|Date||27 Jan 2020|
Across taxa worldwide, ecological communities are dominated by one or a few species that tend to be common, with many more species that are rare. The Resource Breadth Hypothesis (Brown 1984, Brown et al 1995) proposes a mechanism for this general pattern. Widespread, abundant species are resource generalists, attaining a broad distribution and high abundances within because they are capable of thriving off a diversity of resources. On the other hand, rare, restricted species are resource specialists: they are rare within their narrow ranges because they require a small number of specific resources. For all of its intuitive appeal, the Resource Breadth Hypothesis has proven surprisingly difficult to test. This may be because the positive correlation between species abundance and species distribution—known as an “abundance-occupancy relationship”—is often constructed with data across entire geographic ranges of species. However, the mechanism posited by the Resource Breadth Hypothesis (namely, resource specialization) requires tracking individual animals through time as they are confronted with shifting resource availability.
Specifically, I am testing two hypotheses: (1) abundant, widespread species are diet generalists (using a variety of available foods) while rare, restricted species are diet specialists (using a narrow subset of available foods) [Brown, 1984]; and (2) abundant, widespread species exhibit greater fitness (i.e. increased survival, increased reproduction or both) compared to rare, restricted species [Buckley & Freckleton, 2010]. I am identifying dietary generalists as individuals (within species) whose diet (i.e., food use) closely mirrors food availability, and I am identifying dietary specialists as individuals whose diet does not change markedly with food availability.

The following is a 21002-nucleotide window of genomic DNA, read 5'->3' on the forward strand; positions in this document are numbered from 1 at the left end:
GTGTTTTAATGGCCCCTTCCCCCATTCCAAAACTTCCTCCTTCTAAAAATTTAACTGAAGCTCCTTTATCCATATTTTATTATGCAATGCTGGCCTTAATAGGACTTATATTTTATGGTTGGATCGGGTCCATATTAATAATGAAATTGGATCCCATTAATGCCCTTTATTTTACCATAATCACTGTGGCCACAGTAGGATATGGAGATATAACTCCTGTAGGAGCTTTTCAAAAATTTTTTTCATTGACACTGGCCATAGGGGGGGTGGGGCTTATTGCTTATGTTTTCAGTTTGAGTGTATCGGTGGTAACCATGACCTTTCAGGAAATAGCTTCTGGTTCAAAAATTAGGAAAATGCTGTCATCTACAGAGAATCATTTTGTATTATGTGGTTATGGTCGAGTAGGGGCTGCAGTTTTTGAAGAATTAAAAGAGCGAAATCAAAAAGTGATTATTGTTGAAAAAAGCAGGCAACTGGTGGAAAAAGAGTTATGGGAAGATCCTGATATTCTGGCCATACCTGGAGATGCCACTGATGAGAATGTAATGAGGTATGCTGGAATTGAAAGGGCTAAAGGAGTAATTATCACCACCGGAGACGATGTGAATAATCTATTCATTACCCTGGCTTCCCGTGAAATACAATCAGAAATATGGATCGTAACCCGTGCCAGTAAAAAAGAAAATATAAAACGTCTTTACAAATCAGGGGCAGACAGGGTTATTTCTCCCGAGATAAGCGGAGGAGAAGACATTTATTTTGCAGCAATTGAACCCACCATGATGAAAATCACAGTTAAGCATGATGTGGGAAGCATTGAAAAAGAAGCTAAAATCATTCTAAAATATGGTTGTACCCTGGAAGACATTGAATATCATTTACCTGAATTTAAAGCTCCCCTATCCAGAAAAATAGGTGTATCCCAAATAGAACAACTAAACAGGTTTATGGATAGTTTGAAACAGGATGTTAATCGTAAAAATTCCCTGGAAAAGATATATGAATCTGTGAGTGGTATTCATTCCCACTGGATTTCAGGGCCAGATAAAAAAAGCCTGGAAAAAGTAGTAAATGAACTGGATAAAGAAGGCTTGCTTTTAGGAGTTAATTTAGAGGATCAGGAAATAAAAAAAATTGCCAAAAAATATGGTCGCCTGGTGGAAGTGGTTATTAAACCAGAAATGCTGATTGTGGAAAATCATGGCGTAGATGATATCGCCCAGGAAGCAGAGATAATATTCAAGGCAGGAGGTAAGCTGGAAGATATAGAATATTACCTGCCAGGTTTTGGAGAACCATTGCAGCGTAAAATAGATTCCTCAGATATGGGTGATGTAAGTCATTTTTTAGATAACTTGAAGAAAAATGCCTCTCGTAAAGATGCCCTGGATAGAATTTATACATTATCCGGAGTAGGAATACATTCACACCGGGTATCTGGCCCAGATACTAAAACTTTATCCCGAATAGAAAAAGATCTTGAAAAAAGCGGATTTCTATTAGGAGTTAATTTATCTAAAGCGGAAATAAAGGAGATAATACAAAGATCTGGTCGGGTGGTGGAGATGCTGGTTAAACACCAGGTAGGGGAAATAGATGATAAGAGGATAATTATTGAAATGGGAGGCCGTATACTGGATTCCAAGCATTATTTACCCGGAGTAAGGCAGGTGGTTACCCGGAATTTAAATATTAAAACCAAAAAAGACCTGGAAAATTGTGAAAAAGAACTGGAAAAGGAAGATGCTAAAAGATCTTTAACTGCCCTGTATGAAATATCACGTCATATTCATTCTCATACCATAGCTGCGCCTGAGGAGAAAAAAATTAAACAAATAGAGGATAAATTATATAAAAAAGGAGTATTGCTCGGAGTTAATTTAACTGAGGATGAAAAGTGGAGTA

Therefore, testing these hypotheses requires determining the diets of abundant, widespread species and rare, restricted species in the face of shifting food availability. I will quantify food availability at my study sites through a combination of sampling understory vegetation, quantifying composition diet of the small mammals using DNA metabarcoding of fecal samples, and to comparing patterns of diet versus food availability for species that differ in their abundance and extent of their distributions.
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|Date||27 Jan 2020|
Leo Malingati tags a small rodent (a fringe tailed gerbil) with small Monel ear tags.
A tagged and sampled fringe tailed gerbil (Gerbiliscus robustus) ready for release. Gerbils have strong hind feet for jumping to escape predators and large eyes for quickly spotting predators. © Sarah Weiner